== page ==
Home prices in April were 3.5% higher than a year earlier, according to the S&P CoreLogic Case-Shiller U.S. National Home Price Index.Real Estateread more
Allergan shareholders will receive 0.8660 AbbVie shares and $120.30 in cash for each share held, for a total value of $188.24 per Allergan share.Biotech and Pharmaceuticalsread more
Investors are piling into gold, sending the precious metal to a six-year high on Monday, and analysts think the commodity has established a base to go even higher.Marketsread more
The Conference Board, a business research group, on Tuesday released the June update for its consumer confidence index.Economyread more
The Congressional Budget Office estimated Tuesday that the national debt will rise to 141% of the economy over the next 30 years — 11 percentage points lower than the agency...Economyread more
Amazon announces that Amazon Prime Day will last for two days, starting July 15.Technologyread more
Joe Biden could face some uncomfortable questions about his record on women this week at the first Democratic presidential debates in Miami.2020 Electionsread more
Gold prices hit their highest level in six years on Tuesday as investors plowed into the precious metal amid the prospects for lower interest rates, a softer global economy...Marketsread more
FedEx sued the U.S. to block it from enforcing rules requiring it to police packages coming into the U.S. that may pose a threat to national security — placing the shipping...US Marketsread more
FedEx heads into Tuesday afternoon's earnings deep in a bear market. A failure to deliver could mark a massive buying opportunity.Trading Nationread more
"What else do you have to do that will actually have to affect the Iranians' calculus?" said Amos Hochstein, who served as U.S. special envoy for international energy affairs...World Politicsread more
Oil prices softened on Wednesday ahead of data expected to show rising crude inventories in the United States and as the dollar strengthened from last week's three-year lows.
The premium of Brent over WTI widened to almost $3.60 a barrel, having neared its narrowest in six months on Tuesday as concern about a bottleneck of Canadian crude imports underpinned U.S. futures.
Traders are awaiting the latest data on U.S. inventories from the American Petroleum Institute, set to be released at 4:30 p.m. ET and government figures due on Thursday at 11 a.m., both delayed a day due to a holiday on Monday.
U.S. inventory data is due later in the day and stocks are expected to have risen by 1.3 million barrels in the week to Feb. 16, according to a Reuters poll.
U.S. crude oil production surpassed 10 million barrels per day (bpd) in November for the first time since 1970, hindering efforts by the Organization of the Petroleum Exporting Countries and other producers, led by Russia, to reduce bloated global inventories and prop up oil prices by cutting output.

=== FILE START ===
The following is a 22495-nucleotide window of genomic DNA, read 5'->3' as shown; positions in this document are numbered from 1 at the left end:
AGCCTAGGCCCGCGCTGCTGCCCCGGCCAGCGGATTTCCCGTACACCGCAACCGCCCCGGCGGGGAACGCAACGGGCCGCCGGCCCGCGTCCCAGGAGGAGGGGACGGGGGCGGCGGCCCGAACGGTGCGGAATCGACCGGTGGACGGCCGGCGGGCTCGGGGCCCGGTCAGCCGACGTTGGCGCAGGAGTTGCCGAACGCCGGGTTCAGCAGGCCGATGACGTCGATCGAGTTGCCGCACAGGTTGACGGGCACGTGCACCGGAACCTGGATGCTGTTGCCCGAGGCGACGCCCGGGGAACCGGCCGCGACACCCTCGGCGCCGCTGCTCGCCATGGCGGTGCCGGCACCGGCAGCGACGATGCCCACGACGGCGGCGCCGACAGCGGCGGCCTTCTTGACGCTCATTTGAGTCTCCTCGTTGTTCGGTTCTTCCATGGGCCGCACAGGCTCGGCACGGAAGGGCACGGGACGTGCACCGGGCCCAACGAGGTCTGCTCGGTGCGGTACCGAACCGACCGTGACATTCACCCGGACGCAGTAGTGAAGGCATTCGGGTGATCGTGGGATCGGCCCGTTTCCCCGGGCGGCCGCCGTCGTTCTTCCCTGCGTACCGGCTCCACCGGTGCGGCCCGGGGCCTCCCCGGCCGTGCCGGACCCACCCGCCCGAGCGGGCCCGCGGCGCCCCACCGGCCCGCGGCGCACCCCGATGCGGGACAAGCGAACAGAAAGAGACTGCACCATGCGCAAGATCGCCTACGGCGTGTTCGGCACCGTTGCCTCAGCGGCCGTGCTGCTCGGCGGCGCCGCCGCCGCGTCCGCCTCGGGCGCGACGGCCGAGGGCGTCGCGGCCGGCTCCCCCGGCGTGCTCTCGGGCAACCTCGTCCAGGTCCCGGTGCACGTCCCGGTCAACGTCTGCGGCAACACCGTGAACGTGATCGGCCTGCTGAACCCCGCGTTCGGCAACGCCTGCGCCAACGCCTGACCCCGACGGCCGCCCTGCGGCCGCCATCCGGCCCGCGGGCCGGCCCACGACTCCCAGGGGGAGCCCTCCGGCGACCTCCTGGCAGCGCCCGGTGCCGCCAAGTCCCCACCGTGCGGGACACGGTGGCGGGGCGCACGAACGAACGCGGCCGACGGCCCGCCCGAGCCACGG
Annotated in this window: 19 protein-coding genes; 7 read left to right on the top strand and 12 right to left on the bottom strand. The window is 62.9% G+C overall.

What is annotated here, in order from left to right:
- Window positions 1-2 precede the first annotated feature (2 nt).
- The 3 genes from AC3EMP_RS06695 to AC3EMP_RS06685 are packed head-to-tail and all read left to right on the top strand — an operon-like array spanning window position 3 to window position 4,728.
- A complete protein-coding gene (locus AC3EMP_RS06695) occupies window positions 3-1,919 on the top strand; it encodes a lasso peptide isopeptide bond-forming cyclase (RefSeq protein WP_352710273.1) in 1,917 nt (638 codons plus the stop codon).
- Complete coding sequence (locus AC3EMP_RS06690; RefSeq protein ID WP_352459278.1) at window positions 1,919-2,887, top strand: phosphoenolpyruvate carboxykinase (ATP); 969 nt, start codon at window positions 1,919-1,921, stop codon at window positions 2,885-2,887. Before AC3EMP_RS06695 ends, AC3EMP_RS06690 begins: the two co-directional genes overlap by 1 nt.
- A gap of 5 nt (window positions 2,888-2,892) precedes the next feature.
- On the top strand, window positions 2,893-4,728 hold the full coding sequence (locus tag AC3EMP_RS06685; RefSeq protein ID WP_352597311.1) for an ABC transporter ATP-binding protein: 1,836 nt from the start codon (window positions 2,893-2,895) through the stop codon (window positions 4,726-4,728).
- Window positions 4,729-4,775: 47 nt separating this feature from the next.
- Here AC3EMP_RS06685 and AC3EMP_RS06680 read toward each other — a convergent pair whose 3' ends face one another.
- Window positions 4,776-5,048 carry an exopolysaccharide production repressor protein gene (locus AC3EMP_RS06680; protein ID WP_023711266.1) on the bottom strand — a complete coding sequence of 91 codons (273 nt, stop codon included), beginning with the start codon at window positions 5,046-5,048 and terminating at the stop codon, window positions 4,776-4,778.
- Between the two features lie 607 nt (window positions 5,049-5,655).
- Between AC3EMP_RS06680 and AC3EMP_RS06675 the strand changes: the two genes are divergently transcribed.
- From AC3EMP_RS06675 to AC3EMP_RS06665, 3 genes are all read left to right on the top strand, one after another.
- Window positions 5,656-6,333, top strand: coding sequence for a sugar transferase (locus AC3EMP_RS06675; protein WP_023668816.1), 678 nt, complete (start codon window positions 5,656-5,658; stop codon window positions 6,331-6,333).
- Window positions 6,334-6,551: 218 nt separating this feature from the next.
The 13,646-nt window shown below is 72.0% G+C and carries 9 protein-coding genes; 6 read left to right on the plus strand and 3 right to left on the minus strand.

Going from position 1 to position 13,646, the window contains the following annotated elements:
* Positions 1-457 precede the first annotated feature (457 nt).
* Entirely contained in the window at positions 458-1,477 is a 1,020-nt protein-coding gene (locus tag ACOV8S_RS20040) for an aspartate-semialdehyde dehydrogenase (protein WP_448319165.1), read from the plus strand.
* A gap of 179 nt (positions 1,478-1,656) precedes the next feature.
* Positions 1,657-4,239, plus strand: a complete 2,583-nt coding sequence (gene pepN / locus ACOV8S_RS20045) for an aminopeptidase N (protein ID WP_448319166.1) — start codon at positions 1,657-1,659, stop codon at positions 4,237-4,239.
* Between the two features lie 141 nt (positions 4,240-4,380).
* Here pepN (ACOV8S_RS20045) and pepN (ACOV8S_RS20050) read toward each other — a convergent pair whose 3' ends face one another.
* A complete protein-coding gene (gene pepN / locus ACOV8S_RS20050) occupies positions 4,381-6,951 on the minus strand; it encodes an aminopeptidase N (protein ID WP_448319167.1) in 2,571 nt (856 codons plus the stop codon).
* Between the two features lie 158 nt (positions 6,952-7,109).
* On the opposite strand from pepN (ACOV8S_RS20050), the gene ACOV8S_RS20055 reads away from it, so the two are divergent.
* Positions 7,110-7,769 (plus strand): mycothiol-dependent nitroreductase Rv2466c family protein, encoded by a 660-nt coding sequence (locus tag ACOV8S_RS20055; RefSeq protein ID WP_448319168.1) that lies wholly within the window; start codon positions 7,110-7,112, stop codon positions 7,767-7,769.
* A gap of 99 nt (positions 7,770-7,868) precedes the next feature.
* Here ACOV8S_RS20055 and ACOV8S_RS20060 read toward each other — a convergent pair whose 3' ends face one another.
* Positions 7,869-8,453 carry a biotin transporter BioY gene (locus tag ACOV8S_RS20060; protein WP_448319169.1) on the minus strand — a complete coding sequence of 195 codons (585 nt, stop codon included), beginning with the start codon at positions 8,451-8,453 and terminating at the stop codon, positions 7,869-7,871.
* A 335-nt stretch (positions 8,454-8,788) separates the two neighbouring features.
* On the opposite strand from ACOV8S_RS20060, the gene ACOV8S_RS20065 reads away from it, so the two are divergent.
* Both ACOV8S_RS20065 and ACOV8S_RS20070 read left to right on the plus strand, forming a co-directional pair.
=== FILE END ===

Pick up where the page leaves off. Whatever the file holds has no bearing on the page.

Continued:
The dollar steadied against other major currencies, buoyed by the rise in short-term U.S. government bond yields their highest in over nine years. A stronger greenback typically puts pressure on dollar-denominated commodities like oil.
The dollar gave up earlier gains after minutes from the Federal Reserve's most recent policy-setting meeting indicated the central bank will continue to raise interest rates as it anticipates continued economic growth and higher inflation.
Oil gained some support by a gain on Wall Street.
"Oil prices and the S&P have been highly correlated, of late, with economic strength translating into improved company performance and higher energy demand," said John Kilduff, partner at investment manager Again Capital in New York.
The Organization of the Petroleum Exporting Countries and other producers, including Russia, will discuss extending their existing cooperation for many more years when they meet in June as they seek to avoid major market shocks, the United Arab Emirates' energy minister told Reuters on Tuesday.
The group has agreed to cut crude output by 1.8 million bpd throughout this year to force global inventories to drain.
Futures prices have also been dented by the physical markets, which are showing signs of seasonal weakness, given that most of the world's refineries close, either partially or wholly, to conduct maintenance at this time of year and cut their crude intake as a result.
Differentials, or prices for physical barrels, have slid on both sides of the Atlantic and it is the cheaper sour, or more sulphourous, grades that have borne the brunt of the declines.
Prices for North Sea barrels on Tuesday recovered after hitting their lowest levels since mid-2017, as an overhang of surplus oil has materialized.
Light, sweet West African grades have proven to be the most resilient in the Atlantic basin, thanks in large part to demand from China, but Mediterranean crudes, including Russian Urals, have slid since the start of the year.
"European maintenance does not peak until May, two months later than last year, and demand in Q1 18 has been hobbled by unusually warm weather," consultant Energy Aspects said.
— CNBC's Tom DiChristopher contributed to this report.